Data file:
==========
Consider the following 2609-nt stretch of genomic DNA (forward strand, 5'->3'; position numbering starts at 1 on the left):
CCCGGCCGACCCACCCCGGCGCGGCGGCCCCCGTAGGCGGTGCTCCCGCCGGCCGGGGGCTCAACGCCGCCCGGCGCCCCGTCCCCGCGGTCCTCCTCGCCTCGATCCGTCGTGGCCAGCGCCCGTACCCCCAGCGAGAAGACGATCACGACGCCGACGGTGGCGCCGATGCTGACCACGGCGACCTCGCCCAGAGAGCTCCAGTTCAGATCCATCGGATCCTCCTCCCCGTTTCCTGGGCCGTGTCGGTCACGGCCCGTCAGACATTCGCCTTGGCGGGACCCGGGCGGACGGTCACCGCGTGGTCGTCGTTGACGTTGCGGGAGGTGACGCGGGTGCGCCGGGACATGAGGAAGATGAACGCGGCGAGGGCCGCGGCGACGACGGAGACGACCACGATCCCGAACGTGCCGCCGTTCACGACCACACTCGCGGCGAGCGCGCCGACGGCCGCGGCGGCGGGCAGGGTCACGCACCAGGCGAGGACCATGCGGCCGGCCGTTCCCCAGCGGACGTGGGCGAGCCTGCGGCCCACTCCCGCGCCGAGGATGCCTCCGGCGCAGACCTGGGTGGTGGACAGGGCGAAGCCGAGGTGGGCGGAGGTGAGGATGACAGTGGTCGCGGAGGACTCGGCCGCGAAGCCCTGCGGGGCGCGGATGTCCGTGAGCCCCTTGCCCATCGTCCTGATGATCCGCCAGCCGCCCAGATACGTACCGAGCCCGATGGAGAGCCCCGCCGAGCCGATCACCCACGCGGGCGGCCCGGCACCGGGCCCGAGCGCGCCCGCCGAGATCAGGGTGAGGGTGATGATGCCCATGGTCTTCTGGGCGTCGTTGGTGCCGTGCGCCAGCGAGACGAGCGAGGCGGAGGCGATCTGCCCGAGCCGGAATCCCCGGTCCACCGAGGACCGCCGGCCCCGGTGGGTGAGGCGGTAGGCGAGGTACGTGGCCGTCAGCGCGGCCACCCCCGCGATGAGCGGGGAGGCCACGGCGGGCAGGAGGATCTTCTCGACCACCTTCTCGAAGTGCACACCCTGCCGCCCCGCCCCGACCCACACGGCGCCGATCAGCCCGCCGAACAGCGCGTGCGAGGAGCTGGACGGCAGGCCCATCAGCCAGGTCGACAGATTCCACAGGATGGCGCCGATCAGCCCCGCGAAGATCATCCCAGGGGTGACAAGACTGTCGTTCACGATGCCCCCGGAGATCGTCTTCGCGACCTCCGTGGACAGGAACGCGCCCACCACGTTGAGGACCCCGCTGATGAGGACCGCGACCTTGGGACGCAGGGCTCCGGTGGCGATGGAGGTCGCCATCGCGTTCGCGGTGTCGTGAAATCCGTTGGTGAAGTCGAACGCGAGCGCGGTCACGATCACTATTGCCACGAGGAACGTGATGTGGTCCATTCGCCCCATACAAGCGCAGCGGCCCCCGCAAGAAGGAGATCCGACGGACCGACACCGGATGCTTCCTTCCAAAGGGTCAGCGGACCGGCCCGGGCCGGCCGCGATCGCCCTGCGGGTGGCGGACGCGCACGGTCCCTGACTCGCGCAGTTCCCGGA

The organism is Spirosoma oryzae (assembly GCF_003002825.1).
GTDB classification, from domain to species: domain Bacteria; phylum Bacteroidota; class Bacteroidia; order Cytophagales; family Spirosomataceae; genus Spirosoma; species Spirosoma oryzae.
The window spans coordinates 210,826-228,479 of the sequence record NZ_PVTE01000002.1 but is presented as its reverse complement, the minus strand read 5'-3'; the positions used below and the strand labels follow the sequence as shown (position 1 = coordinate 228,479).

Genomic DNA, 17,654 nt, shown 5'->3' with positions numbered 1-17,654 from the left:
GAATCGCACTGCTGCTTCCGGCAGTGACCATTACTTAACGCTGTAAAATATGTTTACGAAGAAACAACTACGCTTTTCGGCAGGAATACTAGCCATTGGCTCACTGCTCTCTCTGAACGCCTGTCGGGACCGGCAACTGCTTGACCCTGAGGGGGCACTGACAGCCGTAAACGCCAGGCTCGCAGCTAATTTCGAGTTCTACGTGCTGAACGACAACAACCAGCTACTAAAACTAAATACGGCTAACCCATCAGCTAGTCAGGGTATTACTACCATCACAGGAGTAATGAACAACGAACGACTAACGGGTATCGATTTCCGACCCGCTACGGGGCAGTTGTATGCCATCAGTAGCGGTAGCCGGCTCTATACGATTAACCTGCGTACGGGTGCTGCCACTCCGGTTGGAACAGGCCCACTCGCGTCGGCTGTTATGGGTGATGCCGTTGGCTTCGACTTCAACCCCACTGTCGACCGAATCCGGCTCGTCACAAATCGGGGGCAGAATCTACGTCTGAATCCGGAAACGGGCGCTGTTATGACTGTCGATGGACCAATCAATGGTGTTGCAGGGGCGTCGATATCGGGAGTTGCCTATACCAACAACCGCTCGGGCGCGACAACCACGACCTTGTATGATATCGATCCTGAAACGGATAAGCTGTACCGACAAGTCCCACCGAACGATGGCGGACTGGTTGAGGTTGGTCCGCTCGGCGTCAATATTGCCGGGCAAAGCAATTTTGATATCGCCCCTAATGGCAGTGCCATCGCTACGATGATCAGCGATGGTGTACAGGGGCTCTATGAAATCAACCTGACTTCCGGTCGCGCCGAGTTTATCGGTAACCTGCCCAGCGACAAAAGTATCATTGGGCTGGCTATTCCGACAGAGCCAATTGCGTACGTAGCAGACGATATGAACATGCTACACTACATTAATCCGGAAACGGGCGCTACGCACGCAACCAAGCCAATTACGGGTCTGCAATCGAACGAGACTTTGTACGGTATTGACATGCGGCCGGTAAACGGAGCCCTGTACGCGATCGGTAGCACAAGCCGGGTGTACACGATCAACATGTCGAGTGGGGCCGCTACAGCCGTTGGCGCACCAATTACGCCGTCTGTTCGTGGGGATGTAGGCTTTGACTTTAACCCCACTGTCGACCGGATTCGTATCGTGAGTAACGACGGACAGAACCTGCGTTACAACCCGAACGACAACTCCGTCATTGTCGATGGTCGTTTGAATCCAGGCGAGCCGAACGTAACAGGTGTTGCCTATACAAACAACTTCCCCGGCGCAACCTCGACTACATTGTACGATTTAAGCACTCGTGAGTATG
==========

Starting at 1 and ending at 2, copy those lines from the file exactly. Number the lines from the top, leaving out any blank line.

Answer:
Consider the following 2609-nt stretch of genomic DNA (forward strand, 5'->3'; position numbering starts at 1 on the left):
CCCGGCCGACCCACCCCGGCGCGGCGGCCCCCGTAGGCGGTGCTCCCGCCGGCCGGGGGCTCAACGCCGCCCGGCGCCCCGTCCCCGCGGTCCTCCTCGCCTCGATCCGTCGTGGCCAGCGCCCGTACCCCCAGCGAGAAGACGATCACGACGCCGACGGTGGCGCCGATGCTGACCACGGCGACCTCGCCCAGAGAGCTCCAGTTCAGATCCATCGGATCCTCCTCCCCGTTTCCTGGGCCGTGTCGGTCACGGCCCGTCAGACATTCGCCTTGGCGGGACCCGGGCGGACGGTCACCGCGTGGTCGTCGTTGACGTTGCGGGAGGTGACGCGGGTGCGCCGGGACATGAGGAAGATGAACGCGGCGAGGGCCGCGGCGACGACGGAGACGACCACGATCCCGAACGTGCCGCCGTTCACGACCACACTCGCGGCGAGCGCGCCGACGGCCGCGGCGGCGGGCAGGGTCACGCACCAGGCGAGGACCATGCGGCCGGCCGTTCCCCAGCGGACGTGGGCGAGCCTGCGGCCCACTCCCGCGCCGAGGATGCCTCCGGCGCAGACCTGGGTGGTGGACAGGGCGAAGCCGAGGTGGGCGGAGGTGAGGATGACAGTGGTCGCGGAGGACTCGGCCGCGAAGCCCTGCGGGGCGCGGATGTCCGTGAGCCCCTTGCCCATCGTCCTGATGATCCGCCAGCCGCCCAGATACGTACCGAGCCCGATGGAGAGCCCCGCCGAGCCGATCACCCACGCGGGCGGCCCGGCACCGGGCCCGAGCGCGCCCGCCGAGATCAGGGTGAGGGTGATGATGCCCATGGTCTTCTGGGCGTCGTTGGTGCCGTGCGCCAGCGAGACGAGCGAGGCGGAGGCGATCTGCCCGAGCCGGAATCCCCGGTCCACCGAGGACCGCCGGCCCCGGTGGGTGAGGCGGTAGGCGAGGTACGTGGCCGTCAGCGCGGCCACCCCCGCGATGAGCGGGGAGGCCACGGCGGGCAGGAGGATCTTCTCGACCACCTTCTCGAAGTGCACACCCTGCCGCCCCGCCCCGACCCACACGGCGCCGATCAGCCCGCCGAACAGCGCGTGCGAGGAGCTGGACGGCAGGCCCATCAGCCAGGTCGACAGATTCCACAGGATGGCGCCGATCAGCCCCGCGAAGATCATCCCAGGGGTGACAAGACTGTCGTTCACGATGCCCCCGGAGATCGTCTTCGCGACCTCCGTGGACAGGAACGCGCCCACCACGTTGAGGACCCCGCTGATGAGGACCGCGACCTTGGGACGCAGGGCTCCGGTGGCGATGGAGGTCGCCATCGCGTTCGCGGTGTCGTGAAATCCGTTGGTGAAGTCGAACGCGAGCGCGGTCACGATCACTATTGCCACGAGGAACGTGATGTGGTCCATTCGCCCCATACAAGCGCAGCGGCCCCCGCAAGAAGGAGATCCGACGGACCGACACCGGATGCTTCCTTCCAAAGGGTCAGCGGACCGGCCCGGGCCGGCCGCGATCGCCCTGCGGGTGGCGGACGCGCACGGTCCCTGACTCGCGCAGTTCCCGGA